A Nepali Surprise
How Kent Covenant Church is redefining the possibilities of world mission without leaving the country
By Jill Riley | July 17, 2017
Ten years ago in the middle of a rainstorm Bashu Pasai drove up the West Coast from California toward Seattle looking for a new start. He traveled with his wife and their three-year-old daughter, leaving behind their home, work, and a community where they had begun to put down roots.
“God spoke to my heart and told me to move to Seattle,” he explains.
God’s call may have been clear, but the directions weren’t. After taking a wrong turn the family ended up in Kent, Washington, where they stayed for the night.
The next morning, they decided to stay for good.
It wasn’t Pasai’s first giant leap of faith. His journey started back in Nepal where he grew up in a fundamentalist Hindu family of eleven children. One day in college he found a Christian tract in a friend’s room with the question, “Are you happy?” In his heart Pasai knew he wasn’t.
He immediately turned his life over to Jesus, and his life changed dramatically. He found a church and began to grow in his new faith. He became an evangelist, started Bible studies, and planted three churches.
Then he made another big decision. Pasai had recently married, and he wanted a better life for his wife, Karuna, and their future family. “I saw moving to the U.S. as the answer,” he says.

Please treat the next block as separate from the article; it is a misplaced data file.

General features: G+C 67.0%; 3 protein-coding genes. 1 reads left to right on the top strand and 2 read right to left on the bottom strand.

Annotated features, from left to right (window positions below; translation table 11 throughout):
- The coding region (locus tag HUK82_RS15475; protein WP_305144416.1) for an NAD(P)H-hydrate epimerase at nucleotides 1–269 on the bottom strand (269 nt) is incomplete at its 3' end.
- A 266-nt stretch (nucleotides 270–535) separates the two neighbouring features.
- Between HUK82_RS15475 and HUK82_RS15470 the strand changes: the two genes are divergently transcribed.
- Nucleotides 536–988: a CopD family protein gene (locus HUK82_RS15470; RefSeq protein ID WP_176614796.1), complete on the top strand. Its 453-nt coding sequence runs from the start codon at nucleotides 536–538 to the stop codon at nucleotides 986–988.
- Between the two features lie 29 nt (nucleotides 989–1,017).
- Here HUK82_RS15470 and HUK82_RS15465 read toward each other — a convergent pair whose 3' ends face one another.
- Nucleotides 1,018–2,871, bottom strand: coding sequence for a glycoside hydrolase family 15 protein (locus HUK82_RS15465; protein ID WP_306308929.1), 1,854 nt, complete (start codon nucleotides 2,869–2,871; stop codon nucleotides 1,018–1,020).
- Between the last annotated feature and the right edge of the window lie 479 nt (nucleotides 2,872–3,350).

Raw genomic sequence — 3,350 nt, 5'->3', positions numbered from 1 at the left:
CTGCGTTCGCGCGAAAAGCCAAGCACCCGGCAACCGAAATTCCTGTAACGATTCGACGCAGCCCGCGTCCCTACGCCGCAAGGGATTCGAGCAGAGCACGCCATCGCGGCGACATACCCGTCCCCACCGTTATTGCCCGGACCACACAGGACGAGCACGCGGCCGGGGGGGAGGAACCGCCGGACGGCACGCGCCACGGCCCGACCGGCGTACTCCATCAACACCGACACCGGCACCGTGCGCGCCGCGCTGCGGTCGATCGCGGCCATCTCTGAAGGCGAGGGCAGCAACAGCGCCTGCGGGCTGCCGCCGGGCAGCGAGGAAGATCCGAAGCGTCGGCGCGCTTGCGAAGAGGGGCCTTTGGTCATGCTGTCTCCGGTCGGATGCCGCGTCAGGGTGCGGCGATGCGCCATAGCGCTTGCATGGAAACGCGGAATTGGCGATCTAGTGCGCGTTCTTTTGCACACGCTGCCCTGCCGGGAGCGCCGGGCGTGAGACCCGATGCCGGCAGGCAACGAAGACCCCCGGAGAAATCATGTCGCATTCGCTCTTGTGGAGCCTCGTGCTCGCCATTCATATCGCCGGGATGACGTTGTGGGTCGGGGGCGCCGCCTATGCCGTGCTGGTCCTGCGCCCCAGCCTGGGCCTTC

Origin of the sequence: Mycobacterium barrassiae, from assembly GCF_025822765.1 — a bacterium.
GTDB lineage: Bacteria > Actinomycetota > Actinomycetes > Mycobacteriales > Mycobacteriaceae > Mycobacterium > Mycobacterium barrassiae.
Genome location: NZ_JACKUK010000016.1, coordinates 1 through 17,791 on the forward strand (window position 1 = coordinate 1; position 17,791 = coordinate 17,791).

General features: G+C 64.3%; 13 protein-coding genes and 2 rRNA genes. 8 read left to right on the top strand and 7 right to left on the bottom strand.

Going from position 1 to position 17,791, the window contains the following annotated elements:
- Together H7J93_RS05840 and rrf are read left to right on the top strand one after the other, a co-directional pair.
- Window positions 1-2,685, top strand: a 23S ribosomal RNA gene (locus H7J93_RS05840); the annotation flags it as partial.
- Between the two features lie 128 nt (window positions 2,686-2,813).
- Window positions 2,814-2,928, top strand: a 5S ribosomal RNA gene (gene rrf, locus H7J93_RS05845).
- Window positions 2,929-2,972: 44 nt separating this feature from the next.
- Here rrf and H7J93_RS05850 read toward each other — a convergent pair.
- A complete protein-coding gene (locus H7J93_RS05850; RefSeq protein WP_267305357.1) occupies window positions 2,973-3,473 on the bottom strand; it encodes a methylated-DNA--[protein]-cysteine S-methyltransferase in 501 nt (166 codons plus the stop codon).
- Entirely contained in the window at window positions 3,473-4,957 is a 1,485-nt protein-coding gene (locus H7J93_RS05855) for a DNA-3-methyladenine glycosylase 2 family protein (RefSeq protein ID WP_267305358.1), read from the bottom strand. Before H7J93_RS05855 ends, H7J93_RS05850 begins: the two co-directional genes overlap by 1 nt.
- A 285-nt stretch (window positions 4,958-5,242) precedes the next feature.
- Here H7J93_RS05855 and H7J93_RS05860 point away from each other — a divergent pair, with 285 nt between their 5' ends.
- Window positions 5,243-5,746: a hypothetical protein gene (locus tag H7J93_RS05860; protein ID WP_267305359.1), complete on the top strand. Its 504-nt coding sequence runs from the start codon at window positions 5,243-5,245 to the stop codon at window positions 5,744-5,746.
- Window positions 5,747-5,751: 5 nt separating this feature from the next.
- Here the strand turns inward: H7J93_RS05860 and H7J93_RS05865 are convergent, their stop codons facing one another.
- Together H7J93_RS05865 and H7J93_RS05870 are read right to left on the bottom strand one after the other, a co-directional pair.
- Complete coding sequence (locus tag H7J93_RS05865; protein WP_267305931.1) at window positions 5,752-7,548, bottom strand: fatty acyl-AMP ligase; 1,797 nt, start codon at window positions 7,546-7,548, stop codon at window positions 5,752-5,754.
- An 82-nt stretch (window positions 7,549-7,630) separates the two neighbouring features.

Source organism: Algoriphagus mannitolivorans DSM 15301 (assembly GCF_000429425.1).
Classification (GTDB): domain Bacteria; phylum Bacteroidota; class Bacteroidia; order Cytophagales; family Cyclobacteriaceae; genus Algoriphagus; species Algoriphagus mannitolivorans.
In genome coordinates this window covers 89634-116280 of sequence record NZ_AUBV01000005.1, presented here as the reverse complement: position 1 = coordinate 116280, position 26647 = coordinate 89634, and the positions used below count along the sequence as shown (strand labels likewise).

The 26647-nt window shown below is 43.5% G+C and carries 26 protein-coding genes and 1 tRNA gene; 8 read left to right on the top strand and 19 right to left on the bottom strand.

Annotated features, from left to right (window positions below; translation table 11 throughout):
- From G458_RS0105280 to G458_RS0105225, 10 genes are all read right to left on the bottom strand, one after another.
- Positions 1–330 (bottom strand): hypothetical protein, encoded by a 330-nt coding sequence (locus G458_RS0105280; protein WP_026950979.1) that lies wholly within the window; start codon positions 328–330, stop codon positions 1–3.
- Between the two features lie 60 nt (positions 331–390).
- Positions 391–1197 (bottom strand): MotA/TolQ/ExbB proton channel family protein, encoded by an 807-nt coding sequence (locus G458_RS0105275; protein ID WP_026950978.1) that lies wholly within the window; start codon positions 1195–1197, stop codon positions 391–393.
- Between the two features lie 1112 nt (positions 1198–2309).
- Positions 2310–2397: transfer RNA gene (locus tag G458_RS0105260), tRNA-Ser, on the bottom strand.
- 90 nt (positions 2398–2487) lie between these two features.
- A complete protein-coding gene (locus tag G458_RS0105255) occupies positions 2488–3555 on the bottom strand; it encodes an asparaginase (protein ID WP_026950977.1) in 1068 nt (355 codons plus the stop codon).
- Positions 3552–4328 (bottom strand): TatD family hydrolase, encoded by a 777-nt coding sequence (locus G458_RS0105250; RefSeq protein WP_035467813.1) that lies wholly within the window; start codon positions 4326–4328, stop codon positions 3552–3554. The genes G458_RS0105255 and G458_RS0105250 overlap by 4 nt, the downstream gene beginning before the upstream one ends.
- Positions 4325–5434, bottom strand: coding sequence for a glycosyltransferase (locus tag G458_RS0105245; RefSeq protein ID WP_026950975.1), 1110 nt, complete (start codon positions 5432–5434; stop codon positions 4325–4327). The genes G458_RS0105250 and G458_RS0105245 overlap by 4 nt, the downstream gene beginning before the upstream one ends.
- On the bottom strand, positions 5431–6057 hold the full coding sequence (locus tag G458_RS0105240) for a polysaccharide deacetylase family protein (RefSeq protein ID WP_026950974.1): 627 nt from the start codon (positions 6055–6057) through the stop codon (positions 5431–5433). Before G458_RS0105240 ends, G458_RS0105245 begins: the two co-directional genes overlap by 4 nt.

They moved to central California and he found work at a grocery store/gas station while he began training to be a medical technician. He and Karuna had a baby. Pasai found a job in his field and they were building a life together.
Then, Pasai says, “God invaded my plans.” For three nights he couldn’t sleep as he wrestled with God’s call to move to Seattle. Finally he said yes. “So we packed up and drove north.”
Kent, Washington, is a city of over 125,000 located twenty miles south of Seattle. The city is growing quickly—its population has increased more than 50 percent since 2000. Much of that growth is occurring with populations of color. United States census numbers identified Kent as 70 percent white in 2000. By 2010 that number had shifted to 55 percent.
For the past fifty years Kent Covenant Church has played an integral role in its community. When the Pasai family arrived in town, Kent Covenant was a healthy, mid-sized church that was already reaching out to its increasingly multiethnic neighbors through an English as a second language program in the church run by volunteers. They also hosted an informal, midweek “talk time,” where Ukrainian, Sudanese, and Asian community members came to practice their English skills with volunteers from the church.